People who are grieving, sick or suffering life challenges of some kind this year need to hear what I’m saying the most. It is OKAY to do less. If you can’t bear the thought of facing the season’s challenges, expectations and traditions, then trim them down.

Maddie in San Angelo taught me this. I was a Hospice Grief Counselor and she invited me to her home in December after her husband died. She said she wanted me to see her decorations. When I arrived there was a votive candle flickering on a small table. She said, “That’s my decoration. It’s all I can do.” We hugged and agreed that her one candle was enough.

Yesterday, I received a sweet text from my sister-in-law. It said, “My co-workers were lamenting the fact of all the gifts they had to purchase for so many factions of their family and how much money they were spending and how little time they had to do it. It reinforces my thankfulness to you for saying several years ago that we should simplify. My holiday is so much more relaxing now….”  

What is important here is that it is not easy or popular to be the one who suggests doing things differently or who says out loud “this is all too much.” Sometimes it takes a lot of angst and tries before something actually changes.

If your family won’t do it. You can. You can say no. You can leave some boxes up in the attic. You can buy less. You can be Biblical instead of commercial. You can do less instead of more. You can simplify something.

When you do turn down the brightness and glitter of the season, I pray you will notice  more of God’s subtle starlight  When you have more space and less noise, I pray you will hear the coos and tiny cries of a newborn. When you buy less, you can give him a gift that honors his real teachings and his life. Be brave enough to light one candle this season and just see what God will do with subtle and simple.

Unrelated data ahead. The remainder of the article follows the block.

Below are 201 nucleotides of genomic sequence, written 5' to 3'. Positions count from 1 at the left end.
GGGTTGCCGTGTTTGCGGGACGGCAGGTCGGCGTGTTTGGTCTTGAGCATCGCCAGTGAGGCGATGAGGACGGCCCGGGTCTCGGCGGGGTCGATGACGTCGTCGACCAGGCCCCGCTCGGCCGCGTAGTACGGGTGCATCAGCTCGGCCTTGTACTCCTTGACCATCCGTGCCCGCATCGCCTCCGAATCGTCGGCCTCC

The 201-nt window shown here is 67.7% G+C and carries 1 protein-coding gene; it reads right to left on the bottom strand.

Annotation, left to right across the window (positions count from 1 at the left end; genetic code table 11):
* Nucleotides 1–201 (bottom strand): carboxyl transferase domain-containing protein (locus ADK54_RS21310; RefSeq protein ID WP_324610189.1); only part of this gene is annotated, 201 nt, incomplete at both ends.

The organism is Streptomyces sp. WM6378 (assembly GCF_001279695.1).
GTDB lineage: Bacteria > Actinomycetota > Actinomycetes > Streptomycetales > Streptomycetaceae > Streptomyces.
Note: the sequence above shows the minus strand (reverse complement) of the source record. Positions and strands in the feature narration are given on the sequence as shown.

Barely There

Themes for me this year: Removing clutter in order to focus. Going small to be able to see. Downsizing schedule and scope to allow more spiritual space. Having a tiny Christmas.

In the quiet space of this morning, I remembered an infant’s touch. Isn’t it amazing how from the minute a baby is born they know how to touch?  I remember as I was parenting my three children marveling at how physical parenting was. All that constant touching, holding and changing of clothes and diapers; all that drool and contact. You can’t get away from it. You can’t stay clean. You just allow yourself to be one with the child and all that comes with them.

The touch of a newborn…the way the baby wraps a tiny hand around your finger.  The baby can’t hold you there, you are stronger. You can barely even feel it really. It’s this gentle, soft, subtle phenomenon.

It reminds me of some other things. Like being outside when the sun comes out on a gray day and you hardly notice it at first and then you feel something a tad bit warmer on your face. You look up. It’s light. Stars do that. They don’t seem to be there as the dusk heads into darkness. Then, there they are, one after the other; age-old beacons of light and hope.

God went tiny, gentle, subtle, small and star-like for us. When God wanted to grasp our hearts and souls, God touched us like an infant does. That’s it.

Our world is so big, loud, scary and just overblown. Every day, assorted media reports sadden, anger and terrify me. My own life and vivid imaginings do too. Sometimes my heart cries out wondering where God is in all of it.

And then, in a way I can sometimes hardly perceive, the brush of angel wings, the warmth of light and this tiny sweet infant touch, holding me.

The quieter I am, the more I see. When I am still, listening, waiting and open, I feel God’s gentle hold on me. I pray it for you, too, this Christmas; that somewhere in the noise and activity; the much-ness of it all, that you will stop, breathe and feel the newborn hand, barely there, holding you.

A Tiny Christmas

Right now I’m looking at a vintage manger scene I have.  It is about 4 inches tall and has just three figures in it, a camel, Joseph and Mary holding the baby.  The baby is about 1/4th of an inch long.  It is the only decoration I have in the room. I cannot tell you how many times I’ve looked at it with wonder this year.